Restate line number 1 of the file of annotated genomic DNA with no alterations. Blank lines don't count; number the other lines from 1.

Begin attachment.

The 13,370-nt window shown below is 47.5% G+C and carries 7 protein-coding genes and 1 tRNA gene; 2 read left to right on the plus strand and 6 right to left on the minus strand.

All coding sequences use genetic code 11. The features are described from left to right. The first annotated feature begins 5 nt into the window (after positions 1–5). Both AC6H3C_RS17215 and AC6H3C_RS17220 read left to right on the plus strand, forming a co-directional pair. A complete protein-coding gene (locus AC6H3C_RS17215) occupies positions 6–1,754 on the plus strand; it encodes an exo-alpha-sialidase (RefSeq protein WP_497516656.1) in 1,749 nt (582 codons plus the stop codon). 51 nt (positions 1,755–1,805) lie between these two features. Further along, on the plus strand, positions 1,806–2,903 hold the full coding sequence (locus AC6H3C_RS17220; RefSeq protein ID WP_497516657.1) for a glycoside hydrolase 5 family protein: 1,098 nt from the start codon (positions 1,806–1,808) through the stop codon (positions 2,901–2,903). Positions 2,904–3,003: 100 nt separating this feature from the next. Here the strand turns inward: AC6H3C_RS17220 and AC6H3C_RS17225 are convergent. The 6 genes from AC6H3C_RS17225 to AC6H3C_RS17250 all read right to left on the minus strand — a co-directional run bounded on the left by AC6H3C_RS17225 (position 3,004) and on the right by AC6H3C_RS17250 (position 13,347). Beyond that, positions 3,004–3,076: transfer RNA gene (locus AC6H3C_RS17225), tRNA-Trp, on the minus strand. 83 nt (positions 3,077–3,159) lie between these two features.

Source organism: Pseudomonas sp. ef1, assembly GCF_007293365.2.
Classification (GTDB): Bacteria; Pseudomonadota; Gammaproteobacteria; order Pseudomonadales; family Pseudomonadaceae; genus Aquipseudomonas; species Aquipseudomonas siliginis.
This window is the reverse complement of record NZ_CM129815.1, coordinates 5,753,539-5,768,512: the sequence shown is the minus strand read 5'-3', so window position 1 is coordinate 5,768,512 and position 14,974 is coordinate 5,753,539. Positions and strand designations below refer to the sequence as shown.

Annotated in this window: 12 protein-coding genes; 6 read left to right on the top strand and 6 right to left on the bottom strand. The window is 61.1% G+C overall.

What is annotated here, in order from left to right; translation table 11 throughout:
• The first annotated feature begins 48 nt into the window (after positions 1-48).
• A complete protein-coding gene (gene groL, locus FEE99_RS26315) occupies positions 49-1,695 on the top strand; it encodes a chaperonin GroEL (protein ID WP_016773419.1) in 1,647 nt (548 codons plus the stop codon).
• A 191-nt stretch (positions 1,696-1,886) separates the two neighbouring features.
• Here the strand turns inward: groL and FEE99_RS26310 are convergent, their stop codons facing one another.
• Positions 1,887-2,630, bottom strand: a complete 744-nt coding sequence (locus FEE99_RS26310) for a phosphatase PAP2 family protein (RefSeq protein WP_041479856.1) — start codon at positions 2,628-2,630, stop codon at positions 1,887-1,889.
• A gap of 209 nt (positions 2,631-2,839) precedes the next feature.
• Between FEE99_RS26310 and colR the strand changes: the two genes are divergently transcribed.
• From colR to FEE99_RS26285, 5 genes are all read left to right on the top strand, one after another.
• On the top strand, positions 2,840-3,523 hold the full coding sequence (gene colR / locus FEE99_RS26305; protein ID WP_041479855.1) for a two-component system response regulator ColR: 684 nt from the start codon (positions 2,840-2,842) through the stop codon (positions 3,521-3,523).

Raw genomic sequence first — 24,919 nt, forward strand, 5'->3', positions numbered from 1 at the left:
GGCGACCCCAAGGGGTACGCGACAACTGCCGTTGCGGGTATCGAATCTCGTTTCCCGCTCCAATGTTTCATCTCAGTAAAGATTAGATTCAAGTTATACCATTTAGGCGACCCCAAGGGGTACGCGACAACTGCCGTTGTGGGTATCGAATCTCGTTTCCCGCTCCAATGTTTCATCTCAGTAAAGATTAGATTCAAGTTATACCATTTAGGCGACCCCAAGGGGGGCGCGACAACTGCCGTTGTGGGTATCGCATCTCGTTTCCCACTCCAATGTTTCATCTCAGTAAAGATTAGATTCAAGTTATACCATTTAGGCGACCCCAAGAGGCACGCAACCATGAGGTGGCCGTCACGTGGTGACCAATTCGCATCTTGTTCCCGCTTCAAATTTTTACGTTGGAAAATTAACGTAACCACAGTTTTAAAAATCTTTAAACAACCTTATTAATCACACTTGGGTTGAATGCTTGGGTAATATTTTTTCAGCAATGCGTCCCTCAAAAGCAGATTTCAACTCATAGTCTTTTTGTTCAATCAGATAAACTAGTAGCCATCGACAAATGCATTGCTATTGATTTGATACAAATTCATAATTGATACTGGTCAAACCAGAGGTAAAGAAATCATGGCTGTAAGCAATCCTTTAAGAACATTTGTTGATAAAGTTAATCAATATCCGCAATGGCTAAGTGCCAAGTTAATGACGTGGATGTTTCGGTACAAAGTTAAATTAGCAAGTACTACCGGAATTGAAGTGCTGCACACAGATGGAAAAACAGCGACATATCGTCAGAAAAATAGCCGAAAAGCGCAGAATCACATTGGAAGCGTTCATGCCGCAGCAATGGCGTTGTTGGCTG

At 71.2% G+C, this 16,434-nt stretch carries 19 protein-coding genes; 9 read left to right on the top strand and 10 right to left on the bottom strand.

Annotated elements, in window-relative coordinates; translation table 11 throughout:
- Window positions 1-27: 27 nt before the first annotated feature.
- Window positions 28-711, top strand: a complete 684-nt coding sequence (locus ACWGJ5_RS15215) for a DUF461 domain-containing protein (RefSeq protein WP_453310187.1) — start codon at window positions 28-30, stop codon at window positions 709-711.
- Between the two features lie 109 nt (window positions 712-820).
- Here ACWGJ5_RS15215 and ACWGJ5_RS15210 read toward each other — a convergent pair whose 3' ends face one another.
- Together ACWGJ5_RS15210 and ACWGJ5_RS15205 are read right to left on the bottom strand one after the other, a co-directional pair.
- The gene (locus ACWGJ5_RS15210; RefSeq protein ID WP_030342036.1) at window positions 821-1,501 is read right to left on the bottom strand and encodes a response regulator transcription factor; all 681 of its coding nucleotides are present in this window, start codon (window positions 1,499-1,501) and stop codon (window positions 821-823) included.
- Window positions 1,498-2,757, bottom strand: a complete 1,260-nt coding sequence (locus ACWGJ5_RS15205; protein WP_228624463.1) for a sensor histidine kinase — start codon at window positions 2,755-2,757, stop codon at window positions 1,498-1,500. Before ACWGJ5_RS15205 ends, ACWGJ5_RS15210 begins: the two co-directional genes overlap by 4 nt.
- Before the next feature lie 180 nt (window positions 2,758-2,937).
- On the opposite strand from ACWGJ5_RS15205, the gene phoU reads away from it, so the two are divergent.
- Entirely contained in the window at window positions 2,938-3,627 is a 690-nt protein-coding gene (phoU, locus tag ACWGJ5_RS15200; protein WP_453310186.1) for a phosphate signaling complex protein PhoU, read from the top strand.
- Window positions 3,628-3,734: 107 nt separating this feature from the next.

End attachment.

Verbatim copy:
The 13,370-nt window shown below is 47.5% G+C and carries 7 protein-coding genes and 1 tRNA gene; 2 read left to right on the plus strand and 6 right to left on the minus strand.